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Florida Legislature Called Into Special Redistricting Session

Graham's district is likely to become more Republican in a mid-decade redraw of Florida's congressional map. (Tom Williams/CQ Roll Call File Photo)

Florida legislators were notified Monday that a special session will be held Aug. 10 to 21 to approve a new congressional district map .  

In a memo to members of the state Legislature, state Senate President Andy Gardiner and state Speaker Steve Crisafulli said a map will be drawn and made public before the legislature convenes for the two-week session, where state legislators will have the ability to debate and amend it.  

"This map proposal will be drafted solely by staff in collaboration with counsel, without our participation or the participation of any other member, and will be provided simultaneously to all members and the public prior to the convening of the Special Session," Gardiner and Crisafulli said in a memo accompanying their special session proclamation. "We believe that presenting a base map that follows the Supreme Court order to you and the public will make it easier to discuss all legislative actions in an open and transparent manner."  

While redistricting is an inherently political process, the memo to state legislators instructed staff of the redistricting and reapportionment committees "to avoid any assessment of the political implications of any map." It also ordered the staffers and legal counsel involved in drafting the new map to have no interaction with anyone who could be impacted by a new map before the special session.  

"Staff will be instructed to have no interactions with any member of Congress, any Congressional staffer or aide, any political consultant, or any state or national political party personnel at any time before or during the Special Session," the memo states.  

Earlier this month, the state Supreme Court ordered eight of the state's 27 districts to be redrawn , and gave a 100-day deadline for new lines. The court invalidated the map, ruling that the redistricting process after the 2010 census did not follow the state's Fair Districts Amendment to the state constitution.  

Districts requiring a redraw are the 5th, 13th, 14th, 21st, 22nd, 25th, 26th and 27th. Seats expected to change the most in that redraw include the 5th and 13th districts, which will in turn affect neighboring districts.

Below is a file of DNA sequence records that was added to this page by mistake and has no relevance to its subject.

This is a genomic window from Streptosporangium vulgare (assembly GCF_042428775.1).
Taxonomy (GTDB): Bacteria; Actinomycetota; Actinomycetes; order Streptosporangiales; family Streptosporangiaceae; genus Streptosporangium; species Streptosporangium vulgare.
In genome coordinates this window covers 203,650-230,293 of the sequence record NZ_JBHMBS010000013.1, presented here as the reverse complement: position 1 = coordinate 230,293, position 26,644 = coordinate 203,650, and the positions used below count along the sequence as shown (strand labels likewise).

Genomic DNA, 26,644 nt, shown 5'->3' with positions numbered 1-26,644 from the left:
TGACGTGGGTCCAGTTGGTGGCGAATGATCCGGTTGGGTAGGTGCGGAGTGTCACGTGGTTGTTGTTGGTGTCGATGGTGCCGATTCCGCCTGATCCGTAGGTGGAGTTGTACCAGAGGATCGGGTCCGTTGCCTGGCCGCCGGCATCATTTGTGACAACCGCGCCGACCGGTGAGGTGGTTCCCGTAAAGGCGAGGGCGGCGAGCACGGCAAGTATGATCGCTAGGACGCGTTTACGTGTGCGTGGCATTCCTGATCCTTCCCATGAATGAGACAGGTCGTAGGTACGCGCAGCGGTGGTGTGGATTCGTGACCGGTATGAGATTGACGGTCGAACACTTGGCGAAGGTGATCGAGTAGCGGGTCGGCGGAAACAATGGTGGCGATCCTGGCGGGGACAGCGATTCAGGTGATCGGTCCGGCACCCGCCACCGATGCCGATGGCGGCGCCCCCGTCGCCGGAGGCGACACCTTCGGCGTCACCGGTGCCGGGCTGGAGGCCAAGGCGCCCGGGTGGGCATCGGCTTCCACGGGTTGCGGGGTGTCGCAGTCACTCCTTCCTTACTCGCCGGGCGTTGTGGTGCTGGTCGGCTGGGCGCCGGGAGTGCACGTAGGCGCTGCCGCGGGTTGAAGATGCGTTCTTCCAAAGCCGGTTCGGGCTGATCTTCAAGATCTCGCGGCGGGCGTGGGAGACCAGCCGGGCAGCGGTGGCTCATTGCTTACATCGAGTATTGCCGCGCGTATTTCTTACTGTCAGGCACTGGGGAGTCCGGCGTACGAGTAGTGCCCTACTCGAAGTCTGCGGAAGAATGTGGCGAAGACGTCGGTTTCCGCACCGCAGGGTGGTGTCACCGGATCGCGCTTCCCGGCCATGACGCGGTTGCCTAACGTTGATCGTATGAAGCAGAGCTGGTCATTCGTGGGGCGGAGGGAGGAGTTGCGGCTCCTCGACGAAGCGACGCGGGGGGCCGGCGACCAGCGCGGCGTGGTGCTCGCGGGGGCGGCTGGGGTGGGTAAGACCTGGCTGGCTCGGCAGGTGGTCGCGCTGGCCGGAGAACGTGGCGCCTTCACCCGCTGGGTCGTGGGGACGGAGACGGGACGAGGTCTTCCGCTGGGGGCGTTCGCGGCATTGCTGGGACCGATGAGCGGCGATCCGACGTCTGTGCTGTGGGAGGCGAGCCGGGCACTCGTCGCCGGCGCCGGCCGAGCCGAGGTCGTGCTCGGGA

Anticipating his Tampa-based 13th District will become too Democratic to hold, Republican Rep. David Jolly announced Monday he will run for the state's open Senate seat instead of seek re-election.  

Soon after Jolly's announcement, former Gov. Charlie Crist announced he would seek the Democratic nomination for the 13th District if his home in St. Petersburg is drawn into it, as expected. Crist's entrance into the race in a more Democratic-friendly district gives Democrats a prime pick-up opportunity.  

In northern Florida, a redraw of the state's 5th District is likely to have implications for Democratic Reps. Corrine Brown, who represents it, and Gwen Graham, who was one of only two Democrats to defeat a Republican incumbent last year.  

Brown's 5th District, which currently runs north-south in a snakelike pattern from Jacksonville to Orlando, will likely run from east to west along the northern border of the state. The new district is expected to draw in a chunk of minority voters from Tallahassee, which is currently located in Graham's 2nd District.  

   

Related: Florida Redistricting Creates Giant Game of Musical Chairs Florida Supreme Court Strikes Down Congressional Map Florida Redistricting Case Heads to State Supreme Court House Democrats Have Mixed Reaction to Florida Redistricting Ruling Judge OKs New Florida Congressional Map for 2016 4 End-Game Scenarios for the Florida Map Chaos    

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